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Crime and Punishment

by Fyodor Dostoevsky
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What are the similarities between themes in Crime and Punishment and The Prince by Machiavelli?

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This is a great question to consider, and you have picked two excellent texts to compare. If I were you, I would want to comment on the concept presented in both texts of the superman, or that there are some individuals in this world who are able to commit crimes...

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This is a great question to consider, and you have picked two excellent texts to compare. If I were you, I would want to comment on the concept presented in both texts of the superman, or that there are some individuals in this world who are able to commit crimes that normal mortals cannot commit because of their superman status.

This is of course a key concept that leads Raskolnikov to commit the act of murder in Crime and Punishment. He develops a theory that all of humanity is divided into two groups: ordinary people and those who he classifies as supermen. It is the lot of ordinary people to obey the law, but, Raskolnikov believes, those who are supermen (numbering only very few in every generation) are free from such laws and can either break them or make their own. Raskolnikov uses Napoleon as an example of a superman, because he gained his position of power and influence by ignoring the laws that normal people are subject to. The way he made his own laws and killed plenty of people to achieve his purpose indicates that he was a superman. Because of his status as a superman, Raskolnikov concludes, he cannot be regarded as having broken laws or being a criminal.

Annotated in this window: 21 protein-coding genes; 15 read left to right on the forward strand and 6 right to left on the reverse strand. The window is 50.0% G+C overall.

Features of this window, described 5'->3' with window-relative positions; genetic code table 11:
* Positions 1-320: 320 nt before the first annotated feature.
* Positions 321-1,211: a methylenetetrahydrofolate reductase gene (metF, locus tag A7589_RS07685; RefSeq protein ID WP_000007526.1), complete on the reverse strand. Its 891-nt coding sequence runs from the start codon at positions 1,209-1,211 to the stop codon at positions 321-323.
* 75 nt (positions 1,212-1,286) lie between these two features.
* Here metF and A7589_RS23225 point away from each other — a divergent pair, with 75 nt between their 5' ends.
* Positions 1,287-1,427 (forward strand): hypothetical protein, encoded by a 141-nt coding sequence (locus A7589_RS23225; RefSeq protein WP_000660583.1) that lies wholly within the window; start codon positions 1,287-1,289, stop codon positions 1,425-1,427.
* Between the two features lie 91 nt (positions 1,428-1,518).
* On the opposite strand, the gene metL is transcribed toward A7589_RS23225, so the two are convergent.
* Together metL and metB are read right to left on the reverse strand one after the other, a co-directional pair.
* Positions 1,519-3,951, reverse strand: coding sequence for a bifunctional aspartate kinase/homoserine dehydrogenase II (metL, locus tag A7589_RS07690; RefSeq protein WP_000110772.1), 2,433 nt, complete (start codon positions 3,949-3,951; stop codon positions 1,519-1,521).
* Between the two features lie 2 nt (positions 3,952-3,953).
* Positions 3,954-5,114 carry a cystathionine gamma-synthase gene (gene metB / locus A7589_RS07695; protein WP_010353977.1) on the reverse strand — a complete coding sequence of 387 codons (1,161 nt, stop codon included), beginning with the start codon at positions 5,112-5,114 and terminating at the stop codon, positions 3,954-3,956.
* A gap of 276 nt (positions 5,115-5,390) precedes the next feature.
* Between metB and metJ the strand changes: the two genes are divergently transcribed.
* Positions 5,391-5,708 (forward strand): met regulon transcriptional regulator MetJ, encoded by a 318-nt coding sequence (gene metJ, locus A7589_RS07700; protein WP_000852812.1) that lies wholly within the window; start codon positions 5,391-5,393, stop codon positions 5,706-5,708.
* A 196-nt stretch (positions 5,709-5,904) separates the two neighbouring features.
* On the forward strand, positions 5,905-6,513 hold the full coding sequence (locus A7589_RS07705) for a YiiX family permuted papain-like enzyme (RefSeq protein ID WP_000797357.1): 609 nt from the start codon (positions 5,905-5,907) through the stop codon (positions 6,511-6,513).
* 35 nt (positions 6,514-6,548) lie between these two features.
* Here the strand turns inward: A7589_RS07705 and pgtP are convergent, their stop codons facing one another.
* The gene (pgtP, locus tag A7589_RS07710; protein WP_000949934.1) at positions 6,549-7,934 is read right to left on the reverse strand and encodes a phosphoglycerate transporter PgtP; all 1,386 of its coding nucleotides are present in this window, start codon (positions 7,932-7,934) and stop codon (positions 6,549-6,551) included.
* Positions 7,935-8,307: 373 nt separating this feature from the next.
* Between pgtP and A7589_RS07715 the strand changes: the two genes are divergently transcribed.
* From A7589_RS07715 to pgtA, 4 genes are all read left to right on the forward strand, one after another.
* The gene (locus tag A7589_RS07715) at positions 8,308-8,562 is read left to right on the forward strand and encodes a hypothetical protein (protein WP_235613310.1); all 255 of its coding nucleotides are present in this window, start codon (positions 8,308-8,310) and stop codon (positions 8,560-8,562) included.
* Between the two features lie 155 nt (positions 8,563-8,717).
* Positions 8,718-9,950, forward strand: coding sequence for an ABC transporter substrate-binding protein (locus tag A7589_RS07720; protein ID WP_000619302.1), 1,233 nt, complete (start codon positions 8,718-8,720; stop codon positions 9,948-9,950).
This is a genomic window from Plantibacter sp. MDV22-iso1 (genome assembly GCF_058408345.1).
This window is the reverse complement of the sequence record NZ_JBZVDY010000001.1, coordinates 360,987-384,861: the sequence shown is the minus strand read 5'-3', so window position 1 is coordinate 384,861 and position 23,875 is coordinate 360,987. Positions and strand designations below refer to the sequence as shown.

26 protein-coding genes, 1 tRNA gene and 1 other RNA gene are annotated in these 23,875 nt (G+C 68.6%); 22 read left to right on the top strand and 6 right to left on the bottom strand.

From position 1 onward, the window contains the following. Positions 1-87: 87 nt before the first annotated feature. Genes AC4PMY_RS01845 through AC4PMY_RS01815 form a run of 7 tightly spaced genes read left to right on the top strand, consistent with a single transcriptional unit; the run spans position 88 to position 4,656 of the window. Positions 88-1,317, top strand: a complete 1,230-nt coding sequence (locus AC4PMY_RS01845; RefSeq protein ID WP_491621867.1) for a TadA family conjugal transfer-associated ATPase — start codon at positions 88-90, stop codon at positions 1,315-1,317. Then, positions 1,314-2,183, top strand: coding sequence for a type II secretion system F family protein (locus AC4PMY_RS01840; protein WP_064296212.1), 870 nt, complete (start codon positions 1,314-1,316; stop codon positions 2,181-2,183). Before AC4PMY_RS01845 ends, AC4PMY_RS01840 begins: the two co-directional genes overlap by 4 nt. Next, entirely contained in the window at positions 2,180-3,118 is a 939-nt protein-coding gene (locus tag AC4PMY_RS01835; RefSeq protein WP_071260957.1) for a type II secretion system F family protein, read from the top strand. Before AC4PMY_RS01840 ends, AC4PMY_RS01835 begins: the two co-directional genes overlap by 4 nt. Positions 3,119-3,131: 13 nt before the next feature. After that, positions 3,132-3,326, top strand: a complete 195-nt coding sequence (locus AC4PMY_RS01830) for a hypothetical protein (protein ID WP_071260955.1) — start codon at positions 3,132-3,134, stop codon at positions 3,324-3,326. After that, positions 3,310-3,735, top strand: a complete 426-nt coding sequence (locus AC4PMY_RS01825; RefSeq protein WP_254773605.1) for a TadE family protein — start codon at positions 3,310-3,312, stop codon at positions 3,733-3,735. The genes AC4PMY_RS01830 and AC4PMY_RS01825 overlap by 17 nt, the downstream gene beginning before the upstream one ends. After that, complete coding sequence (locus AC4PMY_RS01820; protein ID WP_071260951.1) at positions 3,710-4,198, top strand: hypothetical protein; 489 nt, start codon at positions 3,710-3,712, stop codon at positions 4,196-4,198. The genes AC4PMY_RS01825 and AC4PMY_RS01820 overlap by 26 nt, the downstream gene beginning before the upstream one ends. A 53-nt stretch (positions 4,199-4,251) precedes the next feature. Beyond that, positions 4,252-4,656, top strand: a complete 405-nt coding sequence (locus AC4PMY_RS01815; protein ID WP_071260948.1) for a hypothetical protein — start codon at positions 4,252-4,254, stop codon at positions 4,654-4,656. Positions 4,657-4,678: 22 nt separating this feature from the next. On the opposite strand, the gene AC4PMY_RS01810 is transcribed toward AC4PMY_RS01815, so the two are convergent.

In the same way, Machiavelli presents political leaders as very clearly having the ability to break and create laws as and when situations dictate. Because of this, he presents political leaders as being another form of the superman that Raskolnikov believes in, as princes are not subject to the laws, customs and traditions that the common people which they rule are. Just as Raskolnikov believes that supermen cannot be judged by normal laws and rules, so Machiavelli presents a picture of political leaders where the end of maintaining and building upon their power justifies whatever means are used to ensure this goal.

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